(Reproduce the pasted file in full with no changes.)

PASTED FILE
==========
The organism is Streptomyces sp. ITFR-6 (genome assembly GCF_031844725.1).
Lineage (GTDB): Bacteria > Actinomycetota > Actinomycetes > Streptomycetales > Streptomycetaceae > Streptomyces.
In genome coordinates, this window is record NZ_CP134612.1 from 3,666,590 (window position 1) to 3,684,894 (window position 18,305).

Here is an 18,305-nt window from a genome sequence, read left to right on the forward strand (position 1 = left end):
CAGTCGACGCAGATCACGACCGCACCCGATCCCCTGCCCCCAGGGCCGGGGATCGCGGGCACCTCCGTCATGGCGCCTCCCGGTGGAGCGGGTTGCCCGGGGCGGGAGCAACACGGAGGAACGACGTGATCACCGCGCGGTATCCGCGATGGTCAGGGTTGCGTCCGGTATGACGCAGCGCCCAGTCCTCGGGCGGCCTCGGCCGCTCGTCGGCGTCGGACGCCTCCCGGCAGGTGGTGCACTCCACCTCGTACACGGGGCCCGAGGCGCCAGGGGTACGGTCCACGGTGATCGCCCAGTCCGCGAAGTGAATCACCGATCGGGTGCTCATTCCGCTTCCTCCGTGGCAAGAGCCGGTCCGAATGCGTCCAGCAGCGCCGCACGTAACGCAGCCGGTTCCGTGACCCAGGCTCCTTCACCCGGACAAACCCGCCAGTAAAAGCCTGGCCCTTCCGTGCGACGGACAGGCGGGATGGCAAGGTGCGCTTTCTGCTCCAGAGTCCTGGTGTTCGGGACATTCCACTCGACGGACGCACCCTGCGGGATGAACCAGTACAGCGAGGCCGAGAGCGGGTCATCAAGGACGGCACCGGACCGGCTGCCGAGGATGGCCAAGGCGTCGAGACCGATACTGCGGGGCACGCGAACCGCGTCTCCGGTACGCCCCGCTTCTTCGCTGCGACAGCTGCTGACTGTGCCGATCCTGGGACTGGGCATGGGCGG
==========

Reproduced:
The organism is Streptomyces sp. ITFR-6 (genome assembly GCF_031844725.1).
Lineage (GTDB): Bacteria > Actinomycetota > Actinomycetes > Streptomycetales > Streptomycetaceae > Streptomyces.
In genome coordinates, this window is record NZ_CP134612.1 from 3,666,590 (window position 1) to 3,684,894 (window position 18,305).

Here is an 18,305-nt window from a genome sequence, read left to right on the forward strand (position 1 = left end):
CAGTCGACGCAGATCACGACCGCACCCGATCCCCTGCCCCCAGGGCCGGGGATCGCGGGCACCTCCGTCATGGCGCCTCCCGGTGGAGCGGGTTGCCCGGGGCGGGAGCAACACGGAGGAACGACGTGATCACCGCGCGGTATCCGCGATGGTCAGGGTTGCGTCCGGTATGACGCAGCGCCCAGTCCTCGGGCGGCCTCGGCCGCTCGTCGGCGTCGGACGCCTCCCGGCAGGTGGTGCACTCCACCTCGTACACGGGGCCCGAGGCGCCAGGGGTACGGTCCACGGTGATCGCCCAGTCCGCGAAGTGAATCACCGATCGGGTGCTCATTCCGCTTCCTCCGTGGCAAGAGCCGGTCCGAATGCGTCCAGCAGCGCCGCACGTAACGCAGCCGGTTCCGTGACCCAGGCTCCTTCACCCGGACAAACCCGCCAGTAAAAGCCTGGCCCTTCCGTGCGACGGACAGGCGGGATGGCAAGGTGCGCTTTCTGCTCCAGAGTCCTGGTGTTCGGGACATTCCACTCGACGGACGCACCCTGCGGGATGAACCAGTACAGCGAGGCCGAGAGCGGGTCATCAAGGACGGCACCGGACCGGCTGCCGAGGATGGCCAAGGCGTCGAGACCGATACTGCGGGGCACGCGAACCGCGTCTCCGGTACGCCCCGCTTCTTCGCTGCGACAGCTGCTGACTGTGCCGATCCTGGGACTGGGCATGGGCGG